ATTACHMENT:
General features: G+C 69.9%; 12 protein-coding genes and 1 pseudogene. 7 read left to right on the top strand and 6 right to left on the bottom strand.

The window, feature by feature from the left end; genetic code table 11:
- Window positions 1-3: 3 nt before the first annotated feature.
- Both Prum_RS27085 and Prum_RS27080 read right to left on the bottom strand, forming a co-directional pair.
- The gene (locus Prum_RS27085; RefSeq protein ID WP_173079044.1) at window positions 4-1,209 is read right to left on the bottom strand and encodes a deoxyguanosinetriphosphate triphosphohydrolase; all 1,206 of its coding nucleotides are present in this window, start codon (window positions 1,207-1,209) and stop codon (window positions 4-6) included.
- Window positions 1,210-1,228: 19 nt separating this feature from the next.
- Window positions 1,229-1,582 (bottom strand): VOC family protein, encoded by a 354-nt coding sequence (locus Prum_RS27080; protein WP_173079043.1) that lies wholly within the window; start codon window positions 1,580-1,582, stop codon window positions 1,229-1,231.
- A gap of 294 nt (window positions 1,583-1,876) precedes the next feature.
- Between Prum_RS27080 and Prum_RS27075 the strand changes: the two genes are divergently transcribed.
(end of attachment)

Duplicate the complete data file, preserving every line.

General features: G+C 69.9%; 12 protein-coding genes and 1 pseudogene. 7 read left to right on the top strand and 6 right to left on the bottom strand.

The window, feature by feature from the left end; genetic code table 11:
- Window positions 1-3: 3 nt before the first annotated feature.
- Both Prum_RS27085 and Prum_RS27080 read right to left on the bottom strand, forming a co-directional pair.
- The gene (locus Prum_RS27085; RefSeq protein ID WP_173079044.1) at window positions 4-1,209 is read right to left on the bottom strand and encodes a deoxyguanosinetriphosphate triphosphohydrolase; all 1,206 of its coding nucleotides are present in this window, start codon (window positions 1,207-1,209) and stop codon (window positions 4-6) included.
- Window positions 1,210-1,228: 19 nt separating this feature from the next.
- Window positions 1,229-1,582 (bottom strand): VOC family protein, encoded by a 354-nt coding sequence (locus Prum_RS27080; protein WP_173079043.1) that lies wholly within the window; start codon window positions 1,580-1,582, stop codon window positions 1,229-1,231.
- A gap of 294 nt (window positions 1,583-1,876) precedes the next feature.
- Between Prum_RS27080 and Prum_RS27075 the strand changes: the two genes are divergently transcribed.